For years, President’s Obama’s political opponents have used his background — Kenyan father, Kansan mother, raised in Indonesia and Hawaii — to cast him as somehow exotic, someone whose life makes it hard for him to understand the average American.
And yet, it’s Mitt Romney, Obama’s general election opponent, who is now dealing with an “exotic” issue that is centered on his considerable wealth and being played out in the ongoing fight over whether he will release more than two years worth of tax returns.
“He is an extremely wealthy man,” Steve Schmidt, who managed Sen. John McCain’s (R-Ariz.) 2008 presidential campaign and was involved in the vetting of Romney for vice president, said during an appearance Sunday on NBC’s “Meet the Press”. “His tax returns do not look anything like the average American’s.”
Schmidt hit the nail on the head in assessing the political problem of Romney’s tax returns — and also lays out the most likely explanation for why the former Massachusetts governor and his campaign have been so stingy about releasing more.
Romney’s biggest struggle in the general election — and the Republican presidential primaries in 2008 and 2012 — is and has been convincing people that he understands them.
His Mormon faith (a religion shared by a tiny fraction of the American public) coupled with his upbringing (his father served as the governor of Michigan and ran for president) are two major differences between the former governor and many of the people he is trying to win over.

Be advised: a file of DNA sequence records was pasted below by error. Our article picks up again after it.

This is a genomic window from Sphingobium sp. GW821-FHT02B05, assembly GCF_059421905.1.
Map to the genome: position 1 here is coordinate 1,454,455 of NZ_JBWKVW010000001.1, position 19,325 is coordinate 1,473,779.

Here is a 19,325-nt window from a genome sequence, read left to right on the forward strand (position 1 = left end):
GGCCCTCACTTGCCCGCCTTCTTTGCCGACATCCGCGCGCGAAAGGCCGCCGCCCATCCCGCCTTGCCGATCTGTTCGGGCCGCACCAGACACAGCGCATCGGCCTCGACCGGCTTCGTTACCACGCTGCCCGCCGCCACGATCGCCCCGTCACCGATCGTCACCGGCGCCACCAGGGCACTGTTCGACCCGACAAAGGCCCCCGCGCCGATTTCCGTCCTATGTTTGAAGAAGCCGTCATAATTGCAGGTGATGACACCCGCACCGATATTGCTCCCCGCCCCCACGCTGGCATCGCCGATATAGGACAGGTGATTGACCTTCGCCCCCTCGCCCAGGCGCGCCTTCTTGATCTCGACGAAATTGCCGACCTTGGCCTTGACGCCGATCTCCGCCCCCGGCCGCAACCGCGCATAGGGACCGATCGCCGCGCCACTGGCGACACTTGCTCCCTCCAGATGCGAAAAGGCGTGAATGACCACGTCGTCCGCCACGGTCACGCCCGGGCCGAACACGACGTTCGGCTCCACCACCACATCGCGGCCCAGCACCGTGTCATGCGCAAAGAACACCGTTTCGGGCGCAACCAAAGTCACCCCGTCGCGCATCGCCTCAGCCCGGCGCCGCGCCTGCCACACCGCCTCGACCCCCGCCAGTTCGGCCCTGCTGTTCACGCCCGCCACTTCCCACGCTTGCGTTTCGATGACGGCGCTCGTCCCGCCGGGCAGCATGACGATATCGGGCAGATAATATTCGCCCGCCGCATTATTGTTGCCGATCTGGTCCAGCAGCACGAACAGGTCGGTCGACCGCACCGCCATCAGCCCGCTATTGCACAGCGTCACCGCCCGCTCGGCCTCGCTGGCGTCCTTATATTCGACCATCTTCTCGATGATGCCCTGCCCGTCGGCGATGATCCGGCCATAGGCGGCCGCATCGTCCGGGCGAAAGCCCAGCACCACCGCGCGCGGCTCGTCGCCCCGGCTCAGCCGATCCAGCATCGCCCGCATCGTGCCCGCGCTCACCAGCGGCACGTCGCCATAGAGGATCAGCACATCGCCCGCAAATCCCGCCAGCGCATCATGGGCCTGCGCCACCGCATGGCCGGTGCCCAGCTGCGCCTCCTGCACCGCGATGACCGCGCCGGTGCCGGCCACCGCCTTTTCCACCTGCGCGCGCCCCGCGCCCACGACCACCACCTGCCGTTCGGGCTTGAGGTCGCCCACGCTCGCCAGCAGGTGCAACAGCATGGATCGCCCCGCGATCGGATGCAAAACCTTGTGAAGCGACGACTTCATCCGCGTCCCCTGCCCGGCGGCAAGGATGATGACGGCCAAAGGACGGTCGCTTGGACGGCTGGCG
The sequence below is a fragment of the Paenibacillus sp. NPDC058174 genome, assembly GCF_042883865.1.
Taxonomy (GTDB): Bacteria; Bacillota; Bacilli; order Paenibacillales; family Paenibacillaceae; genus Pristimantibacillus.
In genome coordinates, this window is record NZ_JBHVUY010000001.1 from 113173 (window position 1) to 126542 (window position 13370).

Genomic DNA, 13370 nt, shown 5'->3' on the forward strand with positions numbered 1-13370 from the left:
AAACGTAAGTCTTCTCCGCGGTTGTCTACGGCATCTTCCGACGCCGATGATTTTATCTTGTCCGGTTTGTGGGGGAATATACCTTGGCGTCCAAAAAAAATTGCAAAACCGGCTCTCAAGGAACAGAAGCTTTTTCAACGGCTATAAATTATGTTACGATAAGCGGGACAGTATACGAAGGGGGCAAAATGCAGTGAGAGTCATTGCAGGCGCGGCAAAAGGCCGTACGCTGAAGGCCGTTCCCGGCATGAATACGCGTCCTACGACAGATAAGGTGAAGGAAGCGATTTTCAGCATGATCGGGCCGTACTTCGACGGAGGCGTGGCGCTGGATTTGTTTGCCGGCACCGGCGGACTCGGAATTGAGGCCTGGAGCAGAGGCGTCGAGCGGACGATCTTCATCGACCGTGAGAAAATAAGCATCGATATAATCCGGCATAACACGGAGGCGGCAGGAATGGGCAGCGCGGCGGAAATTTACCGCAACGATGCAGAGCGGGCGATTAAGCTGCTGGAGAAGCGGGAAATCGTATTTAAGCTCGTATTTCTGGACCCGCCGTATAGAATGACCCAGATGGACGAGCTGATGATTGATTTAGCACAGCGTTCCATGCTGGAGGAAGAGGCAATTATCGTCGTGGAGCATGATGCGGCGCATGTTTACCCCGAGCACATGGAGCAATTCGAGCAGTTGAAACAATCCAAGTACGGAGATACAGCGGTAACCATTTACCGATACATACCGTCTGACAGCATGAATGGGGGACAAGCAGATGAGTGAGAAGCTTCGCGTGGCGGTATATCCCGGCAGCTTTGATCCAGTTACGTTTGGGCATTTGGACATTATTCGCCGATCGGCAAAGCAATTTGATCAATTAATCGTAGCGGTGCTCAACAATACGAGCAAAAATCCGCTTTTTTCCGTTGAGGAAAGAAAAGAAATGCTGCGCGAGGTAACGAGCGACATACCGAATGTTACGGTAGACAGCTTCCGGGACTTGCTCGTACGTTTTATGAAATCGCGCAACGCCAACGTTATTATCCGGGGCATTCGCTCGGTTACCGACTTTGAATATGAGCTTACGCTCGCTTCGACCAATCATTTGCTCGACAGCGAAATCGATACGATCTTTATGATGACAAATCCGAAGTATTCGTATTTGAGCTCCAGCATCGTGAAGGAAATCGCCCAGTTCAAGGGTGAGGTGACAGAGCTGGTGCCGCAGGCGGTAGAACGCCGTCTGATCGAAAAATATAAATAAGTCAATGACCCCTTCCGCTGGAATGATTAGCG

Add his personal wealth — Romney made nearly $22 million without earning a salary in 2010 — and the former Massachusetts governor faces of trifecta of problems as he seeks to convince voters that he understands them at a gut level.
That struggle to connect is borne out in polling. In a Washington Post-ABC News survey conducted earlier this month, 50 percent of people said that Obama “better understands the economic problems people in this country are having,” while 40 percent said that Romney had a better grasp of those issues. (Among political independents, the news is better for Romney; 44 percent say Obama better understands the economic problems faced by regular people, while 42 percent say Romney does.)
It’s not likely that Romney — whether or not he releases a substantial portion of his past tax returns — will ever be entirely relatable to the average person. And in an election in a time of relative prosperity, that connection issue might doom his chances.
But we are not in times of economic prosperity. And as the New York Times-CBS News poll released last week showed in stark terms, this election, at least at the moment, is about Obama’s handling of the economy and little else.
If that dynamic doesn’t change, Romney’s exoticness — particularly as it relates to his wealth/taxes — might not matter. But if Obama can turn the race from a referendum on his first term into a choice between he and Romney, the former Massachusetts governor looks likely to continue to struggle to sell himself as a man of the people.